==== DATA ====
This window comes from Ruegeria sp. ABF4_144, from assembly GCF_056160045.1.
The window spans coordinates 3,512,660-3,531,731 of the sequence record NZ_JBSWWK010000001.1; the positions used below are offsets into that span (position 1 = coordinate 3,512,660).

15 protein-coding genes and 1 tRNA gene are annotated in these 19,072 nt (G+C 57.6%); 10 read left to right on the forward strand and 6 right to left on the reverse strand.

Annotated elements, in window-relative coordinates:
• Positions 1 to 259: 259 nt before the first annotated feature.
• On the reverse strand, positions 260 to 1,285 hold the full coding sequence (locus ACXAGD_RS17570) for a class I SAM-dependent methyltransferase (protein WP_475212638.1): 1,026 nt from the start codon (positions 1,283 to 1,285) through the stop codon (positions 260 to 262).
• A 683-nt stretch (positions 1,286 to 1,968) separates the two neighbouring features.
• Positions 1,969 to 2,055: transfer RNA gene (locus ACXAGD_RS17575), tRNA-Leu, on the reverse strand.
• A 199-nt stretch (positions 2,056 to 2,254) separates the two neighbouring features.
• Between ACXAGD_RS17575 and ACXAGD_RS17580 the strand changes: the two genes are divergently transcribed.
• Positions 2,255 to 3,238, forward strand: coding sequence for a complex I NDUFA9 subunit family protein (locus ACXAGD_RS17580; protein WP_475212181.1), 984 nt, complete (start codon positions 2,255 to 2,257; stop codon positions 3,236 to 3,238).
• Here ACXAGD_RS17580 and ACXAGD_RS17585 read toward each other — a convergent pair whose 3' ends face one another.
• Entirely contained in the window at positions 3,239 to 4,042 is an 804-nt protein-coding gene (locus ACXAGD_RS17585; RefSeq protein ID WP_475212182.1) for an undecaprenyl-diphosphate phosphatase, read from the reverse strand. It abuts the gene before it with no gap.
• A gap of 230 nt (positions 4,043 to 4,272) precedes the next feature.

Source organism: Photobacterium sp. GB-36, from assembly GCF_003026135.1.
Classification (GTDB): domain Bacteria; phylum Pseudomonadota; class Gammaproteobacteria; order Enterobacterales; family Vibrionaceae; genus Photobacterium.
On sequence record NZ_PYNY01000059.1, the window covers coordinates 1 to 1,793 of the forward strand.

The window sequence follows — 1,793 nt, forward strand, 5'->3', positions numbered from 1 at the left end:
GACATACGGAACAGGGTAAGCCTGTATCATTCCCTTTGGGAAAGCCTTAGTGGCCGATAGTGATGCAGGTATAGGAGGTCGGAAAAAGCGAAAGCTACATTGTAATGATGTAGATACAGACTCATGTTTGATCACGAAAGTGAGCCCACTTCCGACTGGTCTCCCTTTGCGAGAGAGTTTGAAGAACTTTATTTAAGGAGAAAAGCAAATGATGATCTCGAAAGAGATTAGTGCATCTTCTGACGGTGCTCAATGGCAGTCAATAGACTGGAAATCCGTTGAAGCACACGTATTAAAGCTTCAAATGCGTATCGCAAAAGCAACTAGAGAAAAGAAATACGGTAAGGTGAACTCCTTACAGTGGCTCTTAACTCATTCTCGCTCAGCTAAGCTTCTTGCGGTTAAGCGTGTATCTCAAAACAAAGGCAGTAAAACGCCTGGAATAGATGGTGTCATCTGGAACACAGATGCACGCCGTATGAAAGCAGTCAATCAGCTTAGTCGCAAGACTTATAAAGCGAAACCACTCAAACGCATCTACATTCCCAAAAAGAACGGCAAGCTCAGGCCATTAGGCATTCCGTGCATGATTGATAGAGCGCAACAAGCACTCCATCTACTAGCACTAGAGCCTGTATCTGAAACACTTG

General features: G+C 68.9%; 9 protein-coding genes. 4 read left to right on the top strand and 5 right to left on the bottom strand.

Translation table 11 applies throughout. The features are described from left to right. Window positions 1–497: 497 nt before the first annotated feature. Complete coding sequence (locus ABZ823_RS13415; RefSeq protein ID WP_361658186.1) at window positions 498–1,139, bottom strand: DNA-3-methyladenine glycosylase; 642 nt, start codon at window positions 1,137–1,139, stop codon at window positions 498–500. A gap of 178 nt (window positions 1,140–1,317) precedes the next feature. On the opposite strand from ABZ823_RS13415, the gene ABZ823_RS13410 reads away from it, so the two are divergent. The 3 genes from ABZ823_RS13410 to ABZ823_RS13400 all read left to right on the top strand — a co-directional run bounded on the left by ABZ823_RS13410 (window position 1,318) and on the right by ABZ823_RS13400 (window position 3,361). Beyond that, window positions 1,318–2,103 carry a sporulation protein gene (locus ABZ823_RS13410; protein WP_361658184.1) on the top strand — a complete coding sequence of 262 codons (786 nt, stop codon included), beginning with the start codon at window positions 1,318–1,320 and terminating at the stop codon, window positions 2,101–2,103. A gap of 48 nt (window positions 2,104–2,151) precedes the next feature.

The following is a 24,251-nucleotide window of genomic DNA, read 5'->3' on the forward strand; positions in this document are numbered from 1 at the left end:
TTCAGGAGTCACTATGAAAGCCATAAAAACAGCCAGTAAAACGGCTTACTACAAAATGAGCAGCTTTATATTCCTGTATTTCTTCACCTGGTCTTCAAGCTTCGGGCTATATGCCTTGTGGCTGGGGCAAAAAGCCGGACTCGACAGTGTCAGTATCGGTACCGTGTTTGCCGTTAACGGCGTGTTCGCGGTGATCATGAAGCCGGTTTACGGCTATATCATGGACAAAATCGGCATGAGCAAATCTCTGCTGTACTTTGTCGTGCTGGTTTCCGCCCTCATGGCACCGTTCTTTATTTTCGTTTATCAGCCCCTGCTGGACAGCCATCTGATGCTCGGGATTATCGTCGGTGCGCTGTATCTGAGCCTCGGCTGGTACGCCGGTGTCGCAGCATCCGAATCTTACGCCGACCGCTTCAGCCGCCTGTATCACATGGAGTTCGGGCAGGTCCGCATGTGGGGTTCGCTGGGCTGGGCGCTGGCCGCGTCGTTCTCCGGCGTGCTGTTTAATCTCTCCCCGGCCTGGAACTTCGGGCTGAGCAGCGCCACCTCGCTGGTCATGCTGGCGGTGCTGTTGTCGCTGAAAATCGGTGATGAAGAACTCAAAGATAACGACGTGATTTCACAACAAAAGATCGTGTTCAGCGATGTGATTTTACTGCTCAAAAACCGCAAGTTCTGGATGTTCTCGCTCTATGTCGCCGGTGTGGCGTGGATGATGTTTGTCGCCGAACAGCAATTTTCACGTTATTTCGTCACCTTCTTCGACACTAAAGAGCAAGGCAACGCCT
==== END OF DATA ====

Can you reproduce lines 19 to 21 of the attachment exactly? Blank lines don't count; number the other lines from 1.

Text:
GACATACGGAACAGGGTAAGCCTGTATCATTCCCTTTGGGAAAGCCTTAGTGGCCGATAGTGATGCAGGTATAGGAGGTCGGAAAAAGCGAAAGCTACATTGTAATGATGTAGATACAGACTCATGTTTGATCACGAAAGTGAGCCCACTTCCGACTGGTCTCCCTTTGCGAGAGAGTTTGAAGAACTTTATTTAAGGAGAAAAGCAAATGATGATCTCGAAAGAGATTAGTGCATCTTCTGACGGTGCTCAATGGCAGTCAATAGACTGGAAATCCGTTGAAGCACACGTATTAAAGCTTCAAATGCGTATCGCAAAAGCAACTAGAGAAAAGAAATACGGTAAGGTGAACTCCTTACAGTGGCTCTTAACTCATTCTCGCTCAGCTAAGCTTCTTGCGGTTAAGCGTGTATCTCAAAACAAAGGCAGTAAAACGCCTGGAATAGATGGTGTCATCTGGAACACAGATGCACGCCGTATGAAAGCAGTCAATCAGCTTAGTCGCAAGACTTATAAAGCGAAACCACTCAAACGCATCTACATTCCCAAAAAGAACGGCAAGCTCAGGCCATTAGGCATTCCGTGCATGATTGATAGAGCGCAACAAGCACTCCATCTACTAGCACTAGAGCCTGTATCTGAAACACTTG

General features: G+C 68.9%; 9 protein-coding genes. 4 read left to right on the top strand and 5 right to left on the bottom strand.

Translation table 11 applies throughout. The features are described from left to right. Window positions 1–497: 497 nt before the first annotated feature. Complete coding sequence (locus ABZ823_RS13415; RefSeq protein ID WP_361658186.1) at window positions 498–1,139, bottom strand: DNA-3-methyladenine glycosylase; 642 nt, start codon at window positions 1,137–1,139, stop codon at window positions 498–500. A gap of 178 nt (window positions 1,140–1,317) precedes the next feature. On the opposite strand from ABZ823_RS13415, the gene ABZ823_RS13410 reads away from it, so the two are divergent. The 3 genes from ABZ823_RS13410 to ABZ823_RS13400 all read left to right on the top strand — a co-directional run bounded on the left by ABZ823_RS13410 (window position 1,318) and on the right by ABZ823_RS13400 (window position 3,361). Beyond that, window positions 1,318–2,103 carry a sporulation protein gene (locus ABZ823_RS13410; protein WP_361658184.1) on the top strand — a complete coding sequence of 262 codons (786 nt, stop codon included), beginning with the start codon at window positions 1,318–1,320 and terminating at the stop codon, window positions 2,101–2,103. A gap of 48 nt (window positions 2,104–2,151) precedes the next feature.